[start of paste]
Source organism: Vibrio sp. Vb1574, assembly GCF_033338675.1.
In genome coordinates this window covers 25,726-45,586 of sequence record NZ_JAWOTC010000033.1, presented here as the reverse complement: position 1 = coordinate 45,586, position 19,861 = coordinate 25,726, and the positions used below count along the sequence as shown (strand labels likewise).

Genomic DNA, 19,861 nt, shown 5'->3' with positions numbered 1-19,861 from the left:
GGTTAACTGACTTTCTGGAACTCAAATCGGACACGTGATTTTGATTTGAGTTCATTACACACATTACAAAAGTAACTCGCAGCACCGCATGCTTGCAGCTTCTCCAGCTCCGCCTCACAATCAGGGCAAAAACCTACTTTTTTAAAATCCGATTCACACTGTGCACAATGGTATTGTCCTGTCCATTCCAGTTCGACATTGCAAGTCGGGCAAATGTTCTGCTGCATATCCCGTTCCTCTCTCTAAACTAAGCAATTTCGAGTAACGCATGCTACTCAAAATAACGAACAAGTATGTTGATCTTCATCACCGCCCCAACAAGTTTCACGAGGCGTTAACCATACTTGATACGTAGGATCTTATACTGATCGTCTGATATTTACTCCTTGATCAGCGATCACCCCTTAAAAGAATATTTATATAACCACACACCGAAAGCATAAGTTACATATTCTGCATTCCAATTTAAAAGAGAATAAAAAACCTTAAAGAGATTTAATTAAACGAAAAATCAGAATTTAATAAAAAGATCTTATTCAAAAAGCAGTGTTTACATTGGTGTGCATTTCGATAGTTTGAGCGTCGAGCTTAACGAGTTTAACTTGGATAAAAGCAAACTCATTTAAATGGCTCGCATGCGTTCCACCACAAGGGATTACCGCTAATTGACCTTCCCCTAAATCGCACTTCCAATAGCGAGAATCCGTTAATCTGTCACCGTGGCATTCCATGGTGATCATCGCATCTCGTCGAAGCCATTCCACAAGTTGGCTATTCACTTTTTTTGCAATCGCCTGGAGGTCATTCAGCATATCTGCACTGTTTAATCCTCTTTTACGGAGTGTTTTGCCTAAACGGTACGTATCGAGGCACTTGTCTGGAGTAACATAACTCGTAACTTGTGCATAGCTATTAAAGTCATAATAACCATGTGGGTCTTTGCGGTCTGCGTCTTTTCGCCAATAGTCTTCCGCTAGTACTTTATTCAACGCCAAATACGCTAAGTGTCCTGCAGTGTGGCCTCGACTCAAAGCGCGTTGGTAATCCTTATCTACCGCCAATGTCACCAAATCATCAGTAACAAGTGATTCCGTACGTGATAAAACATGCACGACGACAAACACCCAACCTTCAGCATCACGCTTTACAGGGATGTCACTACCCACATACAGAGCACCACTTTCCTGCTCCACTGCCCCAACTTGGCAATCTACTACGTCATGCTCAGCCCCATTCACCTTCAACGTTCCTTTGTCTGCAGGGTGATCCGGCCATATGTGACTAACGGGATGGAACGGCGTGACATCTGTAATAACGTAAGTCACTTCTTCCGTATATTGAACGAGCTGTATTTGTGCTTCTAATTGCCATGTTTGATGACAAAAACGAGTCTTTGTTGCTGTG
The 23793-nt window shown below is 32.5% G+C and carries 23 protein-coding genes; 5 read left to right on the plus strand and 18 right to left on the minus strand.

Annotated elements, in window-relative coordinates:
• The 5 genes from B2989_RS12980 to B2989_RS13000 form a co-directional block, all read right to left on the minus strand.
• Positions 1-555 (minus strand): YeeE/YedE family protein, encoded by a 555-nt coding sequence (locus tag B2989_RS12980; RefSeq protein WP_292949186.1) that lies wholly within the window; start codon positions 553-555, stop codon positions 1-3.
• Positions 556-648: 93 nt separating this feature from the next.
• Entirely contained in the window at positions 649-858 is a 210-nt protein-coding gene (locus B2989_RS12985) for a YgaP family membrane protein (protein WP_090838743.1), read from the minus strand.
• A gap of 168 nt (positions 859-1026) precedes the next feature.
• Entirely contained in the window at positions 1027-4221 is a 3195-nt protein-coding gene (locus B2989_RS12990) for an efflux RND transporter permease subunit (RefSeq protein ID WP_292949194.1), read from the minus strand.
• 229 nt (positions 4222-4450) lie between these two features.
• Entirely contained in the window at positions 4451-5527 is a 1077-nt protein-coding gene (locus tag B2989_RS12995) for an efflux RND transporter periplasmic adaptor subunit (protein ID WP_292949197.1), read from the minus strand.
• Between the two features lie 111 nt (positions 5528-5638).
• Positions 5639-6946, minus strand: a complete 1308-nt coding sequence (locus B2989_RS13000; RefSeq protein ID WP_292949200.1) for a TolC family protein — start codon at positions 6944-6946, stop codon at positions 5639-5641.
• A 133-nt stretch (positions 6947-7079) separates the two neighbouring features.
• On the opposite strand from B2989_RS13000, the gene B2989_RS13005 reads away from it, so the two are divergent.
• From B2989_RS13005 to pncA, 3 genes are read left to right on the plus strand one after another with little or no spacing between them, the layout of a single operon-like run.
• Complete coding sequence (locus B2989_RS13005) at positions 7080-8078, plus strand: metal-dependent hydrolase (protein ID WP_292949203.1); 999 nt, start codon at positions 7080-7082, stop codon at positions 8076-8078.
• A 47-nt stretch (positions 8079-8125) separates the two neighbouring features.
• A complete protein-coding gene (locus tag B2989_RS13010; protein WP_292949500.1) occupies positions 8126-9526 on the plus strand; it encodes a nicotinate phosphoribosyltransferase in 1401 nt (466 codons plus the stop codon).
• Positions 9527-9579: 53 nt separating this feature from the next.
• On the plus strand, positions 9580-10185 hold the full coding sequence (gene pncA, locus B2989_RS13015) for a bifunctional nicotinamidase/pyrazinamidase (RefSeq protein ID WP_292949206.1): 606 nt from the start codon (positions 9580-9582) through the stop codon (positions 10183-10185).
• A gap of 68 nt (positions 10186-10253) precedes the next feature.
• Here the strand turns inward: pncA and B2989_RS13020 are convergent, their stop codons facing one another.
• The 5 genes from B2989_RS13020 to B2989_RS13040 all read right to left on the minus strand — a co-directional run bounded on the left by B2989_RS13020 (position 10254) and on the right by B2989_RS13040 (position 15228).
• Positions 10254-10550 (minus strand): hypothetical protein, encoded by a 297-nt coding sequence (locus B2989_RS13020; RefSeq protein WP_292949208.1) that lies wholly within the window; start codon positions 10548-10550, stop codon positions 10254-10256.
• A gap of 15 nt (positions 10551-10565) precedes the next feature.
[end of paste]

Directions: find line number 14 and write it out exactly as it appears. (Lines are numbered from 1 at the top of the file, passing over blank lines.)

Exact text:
• Entirely contained in the window at positions 4451-5527 is a 1077-nt protein-coding gene (locus tag B2989_RS12995) for an efflux RND transporter periplasmic adaptor subunit (protein ID WP_292949197.1), read from the minus strand.